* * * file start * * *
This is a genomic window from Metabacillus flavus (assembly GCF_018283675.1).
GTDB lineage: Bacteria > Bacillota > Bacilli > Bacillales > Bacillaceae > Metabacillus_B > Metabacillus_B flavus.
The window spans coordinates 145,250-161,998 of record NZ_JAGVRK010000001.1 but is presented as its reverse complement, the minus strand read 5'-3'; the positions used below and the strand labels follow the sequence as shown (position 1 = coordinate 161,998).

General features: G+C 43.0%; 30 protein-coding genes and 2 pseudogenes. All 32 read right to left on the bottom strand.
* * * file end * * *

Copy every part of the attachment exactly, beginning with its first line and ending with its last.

This is a genomic window from Metabacillus flavus (assembly GCF_018283675.1).
GTDB lineage: Bacteria > Bacillota > Bacilli > Bacillales > Bacillaceae > Metabacillus_B > Metabacillus_B flavus.
The window spans coordinates 145,250-161,998 of record NZ_JAGVRK010000001.1 but is presented as its reverse complement, the minus strand read 5'-3'; the positions used below and the strand labels follow the sequence as shown (position 1 = coordinate 161,998).

General features: G+C 43.0%; 30 protein-coding genes and 2 pseudogenes. All 32 read right to left on the bottom strand.